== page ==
Abbas expresses sorrow over leftist activist's death

PA chairman expressed sorrow over death of Israeli leftist activist Uri Avnery, who had met Yasser Arafat in the 1980s.

Ben Ariel,

Mahmoud Abbas
Mahmoud Abbas

Palestinian Authority (PA) chairman Mahmoud Abbas on Monday expressed sorrow over the death of Israeli leftist activist Uri Avnery, who died at the age of 94.

Avnery, who passed away after suffering a stroke earlier this month, was renowned for being one of the first Israelis to meet with former Palestine Liberation Organization (PLO) leader Yasser Arafat.

Abbas called Israeli journalist Anat Saragosti, a very close associate of Avnery, to express his sorrow over his passing, according to the PA official news agency Wafa.

He said that Avnery will remain an icon of real and permanent peace in the region since he was one of the first to have strongly endorsed the establishment of the independent Palestinian state and called for “ending the Israeli occupation of all of the Arab territory occupied in 1967.”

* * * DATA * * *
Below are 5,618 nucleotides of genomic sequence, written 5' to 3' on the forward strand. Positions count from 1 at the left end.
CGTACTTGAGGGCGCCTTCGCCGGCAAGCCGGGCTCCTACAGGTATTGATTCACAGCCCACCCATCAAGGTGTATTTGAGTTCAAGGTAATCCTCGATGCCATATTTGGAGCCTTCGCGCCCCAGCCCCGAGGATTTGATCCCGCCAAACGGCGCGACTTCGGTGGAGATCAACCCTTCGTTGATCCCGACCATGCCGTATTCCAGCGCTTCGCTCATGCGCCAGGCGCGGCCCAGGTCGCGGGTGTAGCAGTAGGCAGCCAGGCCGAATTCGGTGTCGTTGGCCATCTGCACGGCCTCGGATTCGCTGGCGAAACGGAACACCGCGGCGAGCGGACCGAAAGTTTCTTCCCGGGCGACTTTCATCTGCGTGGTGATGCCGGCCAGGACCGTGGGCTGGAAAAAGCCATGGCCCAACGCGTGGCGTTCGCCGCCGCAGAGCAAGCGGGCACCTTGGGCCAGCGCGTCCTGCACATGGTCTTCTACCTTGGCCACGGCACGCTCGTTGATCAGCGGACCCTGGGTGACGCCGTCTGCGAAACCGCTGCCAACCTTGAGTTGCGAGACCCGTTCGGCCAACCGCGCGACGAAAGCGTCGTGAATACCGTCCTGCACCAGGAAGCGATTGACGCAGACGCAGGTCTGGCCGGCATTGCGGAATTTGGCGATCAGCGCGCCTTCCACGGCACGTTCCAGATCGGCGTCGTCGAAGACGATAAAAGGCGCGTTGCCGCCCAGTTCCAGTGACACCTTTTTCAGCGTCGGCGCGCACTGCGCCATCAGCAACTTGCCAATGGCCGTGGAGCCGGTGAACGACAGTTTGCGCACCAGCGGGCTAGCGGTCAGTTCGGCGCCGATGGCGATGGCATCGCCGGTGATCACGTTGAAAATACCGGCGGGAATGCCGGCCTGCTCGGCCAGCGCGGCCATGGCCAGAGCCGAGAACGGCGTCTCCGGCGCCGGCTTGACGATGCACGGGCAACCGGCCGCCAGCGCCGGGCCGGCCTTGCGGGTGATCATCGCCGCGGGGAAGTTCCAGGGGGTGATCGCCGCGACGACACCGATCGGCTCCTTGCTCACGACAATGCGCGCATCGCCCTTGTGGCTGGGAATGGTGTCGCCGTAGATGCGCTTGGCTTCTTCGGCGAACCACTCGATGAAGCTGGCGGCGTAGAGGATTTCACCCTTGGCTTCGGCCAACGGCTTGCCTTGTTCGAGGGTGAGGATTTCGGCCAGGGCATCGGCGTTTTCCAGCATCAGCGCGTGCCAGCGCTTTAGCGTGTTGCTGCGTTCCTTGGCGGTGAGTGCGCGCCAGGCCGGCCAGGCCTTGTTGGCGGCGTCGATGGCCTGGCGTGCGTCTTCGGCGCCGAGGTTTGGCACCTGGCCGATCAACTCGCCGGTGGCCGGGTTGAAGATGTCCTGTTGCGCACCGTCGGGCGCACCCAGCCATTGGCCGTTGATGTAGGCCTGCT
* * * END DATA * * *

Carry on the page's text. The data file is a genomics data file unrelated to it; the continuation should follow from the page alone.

Avnery was a member of the Irgun before serving as a Knesset member from 1965-74 and again from 1979-81. He was the owner of Haolam Hazeh, a left-wing Israeli magazine, from 1950 until it shut down in 1993.

Avnery is notorious for crossing enemy lines to meet with Arafat in 1982 during the Siege of Beirut. He authored several books on the Arab-Israeli conflict and campaigned for a Palestinian state.

Avnery's pro-Arab activism caused him to be disowned by his own mother, Hilda Ostermann, who regarded him as a traitor.

"I do not leave a penny to my son Uri, who instead of taking care of me went off to visit that murderer Yasser Arafat," she famously wrote in her will.

Earlier on Monday, President Reuven Rivlin came under fire after he eulogized Avnery.

Rivlin had tweeted that "we had strong differences of opinion, but they were dwarfed by the desire to build a free and strong society here. May his memory be blessed."

The President added that "in the days of the struggle for the freedom of Israel, Uri Avnery fought in the ranks of the Irgun and adopted the challenge of his special status as an eternal opportunist. Avnery advocated Jabotinsky's words, ‘Silence is slime,’ and his struggle for state recognition of Irgun fighters and his wars for freedom of expression paved the way for Israel as a young state."

Rivlin's remarks lauding the controversial activist raised eyebrows, who questioned whether it was proper for the president to praise a man who once called IDF soldiers "murderers in uniform".